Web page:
While scientists at UC Davis probe possible connections between environmental exposures and autism, other
investigators are asking similar questions about childhood cancers such as the one that struck Dustin.
UC Davis pediatric oncologist Ducore, Dustin's physician, is working with the Northern California Childhood
Leukemia Study, run by researchers in the School of Public Health at UC Berkeley. Similar in concept to
the CHARGE autism study, it involves conducting in-depth interviews with the families of children with
leukemia, as well as with healthy controls. Biological specimens are also taken from the children and
their mothers so that DNA can be analyzed, and homes are investigated for the presence of toxic compounds.
The Northern California Leukemia study is not looking into causes in Fallon, Nevada. However, investigators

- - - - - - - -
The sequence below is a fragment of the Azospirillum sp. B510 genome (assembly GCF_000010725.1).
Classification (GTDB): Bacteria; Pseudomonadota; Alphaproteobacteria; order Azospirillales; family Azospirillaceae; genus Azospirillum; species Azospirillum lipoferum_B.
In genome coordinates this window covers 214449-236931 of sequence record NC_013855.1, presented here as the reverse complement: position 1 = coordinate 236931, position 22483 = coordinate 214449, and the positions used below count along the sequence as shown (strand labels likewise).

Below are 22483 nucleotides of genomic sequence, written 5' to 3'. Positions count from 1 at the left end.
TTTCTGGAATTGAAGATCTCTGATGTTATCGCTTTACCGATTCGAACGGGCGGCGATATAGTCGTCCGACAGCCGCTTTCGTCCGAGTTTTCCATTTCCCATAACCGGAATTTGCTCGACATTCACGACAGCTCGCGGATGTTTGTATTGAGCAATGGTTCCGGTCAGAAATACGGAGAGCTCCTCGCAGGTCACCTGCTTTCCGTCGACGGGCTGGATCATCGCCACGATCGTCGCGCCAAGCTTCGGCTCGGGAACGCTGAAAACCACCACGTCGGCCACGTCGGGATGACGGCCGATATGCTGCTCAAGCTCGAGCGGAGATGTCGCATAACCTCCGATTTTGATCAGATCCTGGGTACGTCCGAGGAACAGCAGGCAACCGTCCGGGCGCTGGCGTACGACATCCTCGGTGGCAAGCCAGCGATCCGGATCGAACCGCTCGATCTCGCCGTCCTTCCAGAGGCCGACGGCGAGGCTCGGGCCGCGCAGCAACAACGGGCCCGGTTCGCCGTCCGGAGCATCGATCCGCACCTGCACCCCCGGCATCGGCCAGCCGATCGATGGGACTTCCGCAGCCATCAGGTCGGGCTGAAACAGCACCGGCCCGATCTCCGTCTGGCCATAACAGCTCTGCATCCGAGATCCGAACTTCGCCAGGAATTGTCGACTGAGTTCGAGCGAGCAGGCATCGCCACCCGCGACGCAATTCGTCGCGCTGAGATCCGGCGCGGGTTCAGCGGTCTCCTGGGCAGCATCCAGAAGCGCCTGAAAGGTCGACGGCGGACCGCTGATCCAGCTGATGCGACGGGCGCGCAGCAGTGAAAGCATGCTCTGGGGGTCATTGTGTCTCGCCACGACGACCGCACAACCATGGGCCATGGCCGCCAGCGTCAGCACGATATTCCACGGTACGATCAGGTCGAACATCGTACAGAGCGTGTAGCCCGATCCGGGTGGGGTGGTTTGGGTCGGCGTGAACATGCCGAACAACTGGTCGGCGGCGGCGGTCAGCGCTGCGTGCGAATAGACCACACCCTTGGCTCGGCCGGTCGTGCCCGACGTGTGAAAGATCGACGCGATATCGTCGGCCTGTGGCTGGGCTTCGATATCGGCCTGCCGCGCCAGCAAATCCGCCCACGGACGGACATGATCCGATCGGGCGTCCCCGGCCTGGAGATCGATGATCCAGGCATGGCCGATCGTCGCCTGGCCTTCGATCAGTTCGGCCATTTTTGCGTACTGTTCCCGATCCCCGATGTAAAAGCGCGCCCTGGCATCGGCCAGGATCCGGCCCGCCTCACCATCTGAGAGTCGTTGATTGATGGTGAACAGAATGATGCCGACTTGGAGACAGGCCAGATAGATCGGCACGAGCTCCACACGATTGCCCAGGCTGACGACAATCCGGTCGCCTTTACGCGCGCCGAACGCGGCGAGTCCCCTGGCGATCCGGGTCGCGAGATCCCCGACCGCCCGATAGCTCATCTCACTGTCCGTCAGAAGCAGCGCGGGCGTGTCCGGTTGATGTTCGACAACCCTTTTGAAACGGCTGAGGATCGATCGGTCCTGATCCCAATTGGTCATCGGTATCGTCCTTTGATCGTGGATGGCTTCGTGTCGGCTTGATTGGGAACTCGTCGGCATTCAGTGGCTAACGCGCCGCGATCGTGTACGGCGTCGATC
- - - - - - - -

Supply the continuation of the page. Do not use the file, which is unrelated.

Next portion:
from the Centers for Disease Control are looking in Churchill County, and have found no definitive answers
despite an extensive investigation. They did discover high levels of tungsten, an element used to strengthen
steel and make light bulb filaments, in the drinking water and in residents' urine samples. However, no
one knows whether tungsten can cause cancer, and further study is needed to find out.
Dustin has undergone treatment and is once again a happy, growing boy, but Brenda can't really breathe
a sigh of relief until the cause has been found.
At UC Davis, the search for answers continues.
"We live in an increasingly complex world and are exposed to so many different things," said Hertz-Picciotto.
"The challenge of environmental epidemiology is to determine which of those myriad factors are benign
and which are harmful and need to be eliminated."